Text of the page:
You are happy. You are confident. You are doing well at work, your health is great, your family and friends are nice and comforting. You are happy.
You go down to the bar with friends after work one day. Your best friend got engaged. Your other best friend is expecting. They are all moving on. You are ecstatic for them, but you can’t help but wonder if you’re doing something wrong. Your friends tell you how cool it is that you own your own place and you’re independent. You smile. You are not doing much wrong, apparently. I’m okay really, you think. And you are.
The guy at the bar, he looks over to you. Your shining, confident face appeals to him. He buys you a drink and sends it through the barkeep with a cute note asking you to dinner.
You look over to him. He looks at you with that expression you long to see always. Like he really would like nothing more than to talk to you all day. Like he really would like nothing more than to look at you all day. You are encouraged by his kind smile and you excuse yourself from your friend circle and walk up to him. He keeps the conversation rolling almost all night. Even as your friends leave, he drops you off to your place, kissing you on your cheek chastely. You smile, warming up to your fingertips. This one is different, you think. And he is.
Over the course of the next twelve carefully thought-out dates, you fall in love. You thought it happens gradually, a little each day. But, you find it happens all at once. It suddenly happens when you see him trying to bake and the flour tickles his nose and makes it all red with irritation. It suddenly surprises you when you hear him singing to himself as he paints that spare wall in your apartment without you asking him. It hits you like a train when you see how happy he gets when you walk into the room. I love him, you think. And you do.
Over the course of the next six not-so-well-thought-through months, you tell him how you feel. He smiles brightly, and reciprocates. You feel like your feet are little clouds bouncing off bigger clouds. Your friends see how happy you are and can only be even happier for you. He moves in with you. You are now the most happy person in he world. Every morning, you wake up to his beautiful face next to yours, his delicious voice in your ears, his smell in your sheets. This is the happiest I have ever been, you think. And you are.
His mother invites you over for dinner at their place. You feel the panic eat at your joints as you try so hard to zip up your fancy dress. He creeps on you from behind, and slowly zips it up for you, rubbing your shoulders for comfort. You lean into his chest and smile. This will be over soon, you think. And it will.
The dinner is more awkward than you wish to disclose. He doesn’t get it. He doesn’t understand why you get so miffed when his mother brings up your job and chastises you about choosing something that won’t let you focus on things like marriage and kids. He doesn’t get why you want to leave early. He doesn’t understand how his mother is so casually saying awful things and how much they hurt. Will he ever get it, you think. And he doesn’t.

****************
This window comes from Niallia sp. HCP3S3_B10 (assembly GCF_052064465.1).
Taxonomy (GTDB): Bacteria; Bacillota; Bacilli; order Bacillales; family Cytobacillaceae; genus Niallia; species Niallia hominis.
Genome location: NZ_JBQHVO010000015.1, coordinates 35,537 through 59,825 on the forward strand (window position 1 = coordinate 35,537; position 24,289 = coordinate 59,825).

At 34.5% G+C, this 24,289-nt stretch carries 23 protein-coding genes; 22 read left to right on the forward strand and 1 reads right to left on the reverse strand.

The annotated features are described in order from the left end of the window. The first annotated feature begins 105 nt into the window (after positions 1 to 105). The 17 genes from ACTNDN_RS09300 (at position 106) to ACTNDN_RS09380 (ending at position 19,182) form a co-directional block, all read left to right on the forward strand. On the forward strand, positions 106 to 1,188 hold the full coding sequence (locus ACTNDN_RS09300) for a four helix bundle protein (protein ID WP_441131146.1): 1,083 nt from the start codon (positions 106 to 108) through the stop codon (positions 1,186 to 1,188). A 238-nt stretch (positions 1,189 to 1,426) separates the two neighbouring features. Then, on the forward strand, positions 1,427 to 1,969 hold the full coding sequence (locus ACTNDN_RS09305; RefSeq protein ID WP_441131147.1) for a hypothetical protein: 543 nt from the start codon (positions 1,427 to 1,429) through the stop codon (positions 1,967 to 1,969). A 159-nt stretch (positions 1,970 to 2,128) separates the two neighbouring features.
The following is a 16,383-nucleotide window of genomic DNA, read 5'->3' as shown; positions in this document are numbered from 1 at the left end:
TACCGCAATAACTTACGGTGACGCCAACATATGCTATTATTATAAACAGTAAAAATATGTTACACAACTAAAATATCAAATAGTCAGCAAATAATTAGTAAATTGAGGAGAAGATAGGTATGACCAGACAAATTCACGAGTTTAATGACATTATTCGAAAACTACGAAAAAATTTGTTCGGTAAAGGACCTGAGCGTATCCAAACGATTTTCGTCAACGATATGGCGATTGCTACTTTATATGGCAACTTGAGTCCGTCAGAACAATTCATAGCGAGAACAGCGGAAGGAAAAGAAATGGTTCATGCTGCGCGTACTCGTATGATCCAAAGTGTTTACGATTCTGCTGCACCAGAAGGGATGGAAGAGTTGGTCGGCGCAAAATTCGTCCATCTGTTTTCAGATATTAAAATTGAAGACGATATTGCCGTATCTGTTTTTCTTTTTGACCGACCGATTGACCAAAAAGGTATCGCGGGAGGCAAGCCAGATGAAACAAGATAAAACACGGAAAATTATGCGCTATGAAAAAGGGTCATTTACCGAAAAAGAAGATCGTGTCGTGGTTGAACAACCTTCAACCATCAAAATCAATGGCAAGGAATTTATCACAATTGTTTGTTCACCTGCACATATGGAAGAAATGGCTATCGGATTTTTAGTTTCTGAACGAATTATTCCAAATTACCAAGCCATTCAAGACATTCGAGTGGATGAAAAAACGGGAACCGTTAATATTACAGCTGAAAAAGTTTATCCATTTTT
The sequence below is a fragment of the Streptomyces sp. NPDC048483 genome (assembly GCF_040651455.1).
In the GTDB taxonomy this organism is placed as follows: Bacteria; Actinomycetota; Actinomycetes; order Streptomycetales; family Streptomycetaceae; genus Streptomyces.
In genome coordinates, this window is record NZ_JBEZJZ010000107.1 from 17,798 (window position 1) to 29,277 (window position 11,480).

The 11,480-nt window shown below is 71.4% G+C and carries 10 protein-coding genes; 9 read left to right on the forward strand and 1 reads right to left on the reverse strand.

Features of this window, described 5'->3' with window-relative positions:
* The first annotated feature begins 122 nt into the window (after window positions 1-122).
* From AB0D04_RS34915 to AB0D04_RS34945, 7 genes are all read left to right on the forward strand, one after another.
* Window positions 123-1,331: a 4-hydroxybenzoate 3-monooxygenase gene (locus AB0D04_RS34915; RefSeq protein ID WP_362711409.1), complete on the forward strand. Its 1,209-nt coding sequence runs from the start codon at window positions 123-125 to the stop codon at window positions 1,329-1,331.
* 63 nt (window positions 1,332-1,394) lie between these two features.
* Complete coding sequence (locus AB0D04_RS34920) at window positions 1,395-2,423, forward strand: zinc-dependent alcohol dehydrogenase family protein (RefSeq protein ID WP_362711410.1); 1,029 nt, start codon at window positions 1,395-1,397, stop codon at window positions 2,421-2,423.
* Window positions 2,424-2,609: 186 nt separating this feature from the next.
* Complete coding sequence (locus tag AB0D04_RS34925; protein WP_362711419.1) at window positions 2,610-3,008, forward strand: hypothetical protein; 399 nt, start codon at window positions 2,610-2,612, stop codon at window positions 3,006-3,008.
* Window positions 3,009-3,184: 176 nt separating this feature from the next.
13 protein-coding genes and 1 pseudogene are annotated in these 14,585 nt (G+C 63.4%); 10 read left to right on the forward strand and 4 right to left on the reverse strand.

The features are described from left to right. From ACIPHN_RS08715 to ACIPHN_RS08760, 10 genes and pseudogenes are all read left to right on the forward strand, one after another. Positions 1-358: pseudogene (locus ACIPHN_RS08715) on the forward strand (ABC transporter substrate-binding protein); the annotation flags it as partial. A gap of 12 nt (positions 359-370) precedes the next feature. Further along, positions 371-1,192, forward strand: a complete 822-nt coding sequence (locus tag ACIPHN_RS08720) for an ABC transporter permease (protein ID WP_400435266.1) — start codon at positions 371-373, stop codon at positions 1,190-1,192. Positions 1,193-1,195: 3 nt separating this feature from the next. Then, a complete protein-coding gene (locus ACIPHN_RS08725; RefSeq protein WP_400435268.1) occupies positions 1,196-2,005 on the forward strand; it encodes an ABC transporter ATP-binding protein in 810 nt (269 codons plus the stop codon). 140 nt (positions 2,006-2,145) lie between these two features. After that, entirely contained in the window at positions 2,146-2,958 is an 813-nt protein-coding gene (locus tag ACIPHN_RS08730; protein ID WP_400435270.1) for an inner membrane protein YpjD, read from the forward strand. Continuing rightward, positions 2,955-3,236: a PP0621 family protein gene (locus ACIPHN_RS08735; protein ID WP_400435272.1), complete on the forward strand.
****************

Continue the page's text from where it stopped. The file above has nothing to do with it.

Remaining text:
Soon enough, his red nose doesn’t make you smile. His kind deeds don’t tingle your stomach. His smile when you enter the room doesn’t reach his eyes or yours. You meet your friends for drinks and they know something is wrong. They invite you and him over to a couple’s brunch. You accept. He is livid you didn’t discuss it with him first. Suddenly, you see more of his mother in him than you’d like. He criticizes your choice of clothing, calling you something short of a slut. You shake your head, as if to get the memory out before it takes root. It’s kind of my fault, I should’ve spoken to him first, you think. And you believe it.
Couple’s dinner is awkward as he drops sly taunts that are not as sly as you wish for them to be. He jokes about you being the whipmaster in the relationship. He jokes about your clothes. He jokes about your job. He jokes about you. The smile you have plastered on is fading even as you wipe the traitor tear escaping your eye. Your friends don’t notice it. This is supposed to be the cupcake phase, you think. And it isn’t.
The relationship is now something that is making you forget your keys at home. It’s making you trip on flat surfaces. It’s making you hate your favorite foods. It’s making you hate his favorite foods. It’s making you hate him. You try to diffuse the tension in the relationship by cooking for him. He hates it, he hates the choice of foods, he hates the flavor, he hates the cutlery you picked out, he hates you. Is this all there is to this relationship, you think. And it is.
He still kisses you good night, but this time calls your makeup-free face haunting. He still wakes you up in the morning with a smile, to immediately replace the guilt he’s pushing on you for not wanting to spend more time with him and ‘wasting’ time at your job just to escape him. He still picks you up from work for dinner, but this time he laughs at your presentation, calling it cute but asks you to leave the job for the grownups and not worry your pretty head with it. He fights because you are meeting your friends more than you are meeting him. He accuses you of cheating. He accuses you of whoring around. Worst thing is, he is making you believe you are actually at fault for all these things. You sleep with a full face of makeup now, for fucks sake. This wasn’t how it was supposed to go, you think. And you’re in denial.
Your friends are now worried. You are a shadow of what you used to be. You are a pale reflection of yourself. You look the same. But the shine is long gone. Every text makes you cringe because you think it’s him. Your best friend has had enough. “This is abuse,” She claims. You gasp. No. You know better than that. You always have. Right? You rebut, “He never hits me.”
She looks over to you, to your hollow self, with pity and whispers, “He doesn’t have to.”